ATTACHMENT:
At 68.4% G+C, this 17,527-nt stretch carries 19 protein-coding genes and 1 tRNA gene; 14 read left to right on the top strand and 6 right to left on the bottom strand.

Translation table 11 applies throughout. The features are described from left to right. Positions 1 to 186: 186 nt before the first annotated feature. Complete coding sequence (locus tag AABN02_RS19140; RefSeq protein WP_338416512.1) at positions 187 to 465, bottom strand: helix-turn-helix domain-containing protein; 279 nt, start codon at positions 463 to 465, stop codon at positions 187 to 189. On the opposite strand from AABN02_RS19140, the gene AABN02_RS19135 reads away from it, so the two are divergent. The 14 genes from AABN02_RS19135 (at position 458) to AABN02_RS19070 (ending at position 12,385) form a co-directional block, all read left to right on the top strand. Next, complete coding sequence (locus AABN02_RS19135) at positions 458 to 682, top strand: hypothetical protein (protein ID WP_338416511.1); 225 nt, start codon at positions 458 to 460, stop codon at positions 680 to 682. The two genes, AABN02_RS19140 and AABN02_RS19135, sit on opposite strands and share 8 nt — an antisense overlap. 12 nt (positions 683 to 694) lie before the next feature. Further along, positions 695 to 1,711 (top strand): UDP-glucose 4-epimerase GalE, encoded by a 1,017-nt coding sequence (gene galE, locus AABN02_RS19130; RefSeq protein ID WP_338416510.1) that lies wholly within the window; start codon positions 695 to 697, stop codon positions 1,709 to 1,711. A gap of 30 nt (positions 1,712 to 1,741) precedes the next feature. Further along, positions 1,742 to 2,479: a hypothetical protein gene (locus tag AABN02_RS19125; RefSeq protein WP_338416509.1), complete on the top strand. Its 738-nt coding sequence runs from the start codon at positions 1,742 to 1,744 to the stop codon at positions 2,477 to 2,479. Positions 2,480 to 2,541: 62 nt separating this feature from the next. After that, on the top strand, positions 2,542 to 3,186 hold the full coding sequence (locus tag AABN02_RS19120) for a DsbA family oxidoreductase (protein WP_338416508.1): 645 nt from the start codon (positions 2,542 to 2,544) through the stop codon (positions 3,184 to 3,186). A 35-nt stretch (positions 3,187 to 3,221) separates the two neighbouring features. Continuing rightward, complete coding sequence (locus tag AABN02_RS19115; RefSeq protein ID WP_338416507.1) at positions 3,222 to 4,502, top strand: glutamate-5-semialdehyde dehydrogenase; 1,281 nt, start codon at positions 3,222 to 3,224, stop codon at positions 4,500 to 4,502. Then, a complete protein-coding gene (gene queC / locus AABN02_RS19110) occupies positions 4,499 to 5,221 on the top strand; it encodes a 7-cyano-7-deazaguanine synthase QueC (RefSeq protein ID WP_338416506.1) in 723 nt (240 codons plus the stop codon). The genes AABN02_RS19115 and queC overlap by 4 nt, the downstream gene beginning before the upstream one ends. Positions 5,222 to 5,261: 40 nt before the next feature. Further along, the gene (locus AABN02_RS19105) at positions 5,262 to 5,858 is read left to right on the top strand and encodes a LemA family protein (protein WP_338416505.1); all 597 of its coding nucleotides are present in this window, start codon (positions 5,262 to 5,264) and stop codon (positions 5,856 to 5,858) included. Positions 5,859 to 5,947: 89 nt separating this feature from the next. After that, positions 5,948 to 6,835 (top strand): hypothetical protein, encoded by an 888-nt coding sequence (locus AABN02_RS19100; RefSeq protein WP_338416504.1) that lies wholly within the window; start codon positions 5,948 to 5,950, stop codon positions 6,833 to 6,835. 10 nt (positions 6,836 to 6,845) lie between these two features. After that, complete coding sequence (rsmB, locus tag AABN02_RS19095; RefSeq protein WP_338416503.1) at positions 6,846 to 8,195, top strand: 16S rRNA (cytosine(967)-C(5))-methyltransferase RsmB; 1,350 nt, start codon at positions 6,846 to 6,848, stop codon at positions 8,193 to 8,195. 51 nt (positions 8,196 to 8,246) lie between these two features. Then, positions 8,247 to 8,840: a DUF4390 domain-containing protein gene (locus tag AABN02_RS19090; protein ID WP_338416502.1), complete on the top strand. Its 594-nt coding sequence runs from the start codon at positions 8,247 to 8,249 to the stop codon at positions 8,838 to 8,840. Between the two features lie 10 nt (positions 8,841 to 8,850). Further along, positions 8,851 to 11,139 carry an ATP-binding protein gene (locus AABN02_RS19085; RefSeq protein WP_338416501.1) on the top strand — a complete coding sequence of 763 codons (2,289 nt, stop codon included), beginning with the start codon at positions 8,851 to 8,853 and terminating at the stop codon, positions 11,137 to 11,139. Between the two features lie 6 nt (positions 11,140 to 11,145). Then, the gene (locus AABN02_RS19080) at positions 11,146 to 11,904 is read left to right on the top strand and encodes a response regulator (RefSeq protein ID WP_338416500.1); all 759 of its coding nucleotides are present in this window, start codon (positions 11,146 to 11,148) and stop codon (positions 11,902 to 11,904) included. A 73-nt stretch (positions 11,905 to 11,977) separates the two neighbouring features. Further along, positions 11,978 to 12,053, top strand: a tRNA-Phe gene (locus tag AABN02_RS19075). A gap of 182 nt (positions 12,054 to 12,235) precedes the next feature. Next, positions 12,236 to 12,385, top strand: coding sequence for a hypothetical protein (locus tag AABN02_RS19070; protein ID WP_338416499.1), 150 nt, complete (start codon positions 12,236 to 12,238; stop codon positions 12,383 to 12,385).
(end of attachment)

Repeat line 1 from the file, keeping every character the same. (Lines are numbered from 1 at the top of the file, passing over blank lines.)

At 68.4% G+C, this 17,527-nt stretch carries 19 protein-coding genes and 1 tRNA gene; 14 read left to right on the top strand and 6 right to left on the bottom strand.